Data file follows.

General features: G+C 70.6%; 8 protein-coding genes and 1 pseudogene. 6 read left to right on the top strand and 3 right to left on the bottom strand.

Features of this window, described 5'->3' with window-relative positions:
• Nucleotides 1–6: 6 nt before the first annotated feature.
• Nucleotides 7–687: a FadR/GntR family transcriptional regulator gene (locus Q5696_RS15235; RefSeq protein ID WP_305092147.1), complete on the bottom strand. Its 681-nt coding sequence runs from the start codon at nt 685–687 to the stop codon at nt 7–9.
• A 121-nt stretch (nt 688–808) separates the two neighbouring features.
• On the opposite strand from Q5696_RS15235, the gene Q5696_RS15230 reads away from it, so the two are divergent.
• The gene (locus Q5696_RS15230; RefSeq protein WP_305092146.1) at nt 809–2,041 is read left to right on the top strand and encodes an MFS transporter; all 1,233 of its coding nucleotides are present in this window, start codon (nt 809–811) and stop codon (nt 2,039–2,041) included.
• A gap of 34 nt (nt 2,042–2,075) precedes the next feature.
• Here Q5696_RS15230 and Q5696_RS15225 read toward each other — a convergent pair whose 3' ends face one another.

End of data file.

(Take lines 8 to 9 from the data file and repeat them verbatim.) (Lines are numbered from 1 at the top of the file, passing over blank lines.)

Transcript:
• A gap of 34 nt (nt 2,042–2,075) precedes the next feature.
• Here Q5696_RS15230 and Q5696_RS15225 read toward each other — a convergent pair whose 3' ends face one another.